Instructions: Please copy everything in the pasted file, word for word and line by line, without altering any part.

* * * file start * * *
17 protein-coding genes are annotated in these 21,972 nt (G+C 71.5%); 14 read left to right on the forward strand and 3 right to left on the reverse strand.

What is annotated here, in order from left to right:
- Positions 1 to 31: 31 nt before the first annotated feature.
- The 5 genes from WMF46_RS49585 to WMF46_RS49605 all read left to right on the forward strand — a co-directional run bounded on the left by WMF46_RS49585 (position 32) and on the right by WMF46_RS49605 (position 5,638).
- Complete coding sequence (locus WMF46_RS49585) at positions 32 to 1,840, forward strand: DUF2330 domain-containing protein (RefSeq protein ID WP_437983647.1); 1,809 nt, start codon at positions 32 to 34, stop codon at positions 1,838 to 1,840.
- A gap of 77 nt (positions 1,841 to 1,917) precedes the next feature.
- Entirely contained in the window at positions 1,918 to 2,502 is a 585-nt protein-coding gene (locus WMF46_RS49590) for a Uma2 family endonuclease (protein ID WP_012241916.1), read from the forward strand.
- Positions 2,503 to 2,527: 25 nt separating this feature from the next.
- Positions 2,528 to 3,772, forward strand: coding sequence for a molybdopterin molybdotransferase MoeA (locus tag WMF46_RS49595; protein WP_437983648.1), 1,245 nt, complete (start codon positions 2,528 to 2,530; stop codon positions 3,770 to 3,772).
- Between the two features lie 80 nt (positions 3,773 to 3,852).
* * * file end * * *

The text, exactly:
17 protein-coding genes are annotated in these 21,972 nt (G+C 71.5%); 14 read left to right on the forward strand and 3 right to left on the reverse strand.

What is annotated here, in order from left to right:
- Positions 1 to 31: 31 nt before the first annotated feature.
- The 5 genes from WMF46_RS49585 to WMF46_RS49605 all read left to right on the forward strand — a co-directional run bounded on the left by WMF46_RS49585 (position 32) and on the right by WMF46_RS49605 (position 5,638).
- Complete coding sequence (locus WMF46_RS49585) at positions 32 to 1,840, forward strand: DUF2330 domain-containing protein (RefSeq protein ID WP_437983647.1); 1,809 nt, start codon at positions 32 to 34, stop codon at positions 1,838 to 1,840.
- A gap of 77 nt (positions 1,841 to 1,917) precedes the next feature.
- Entirely contained in the window at positions 1,918 to 2,502 is a 585-nt protein-coding gene (locus WMF46_RS49590) for a Uma2 family endonuclease (protein ID WP_012241916.1), read from the forward strand.
- Positions 2,503 to 2,527: 25 nt separating this feature from the next.
- Positions 2,528 to 3,772, forward strand: coding sequence for a molybdopterin molybdotransferase MoeA (locus tag WMF46_RS49595; protein WP_437983648.1), 1,245 nt, complete (start codon positions 2,528 to 2,530; stop codon positions 3,770 to 3,772).
- Between the two features lie 80 nt (positions 3,773 to 3,852).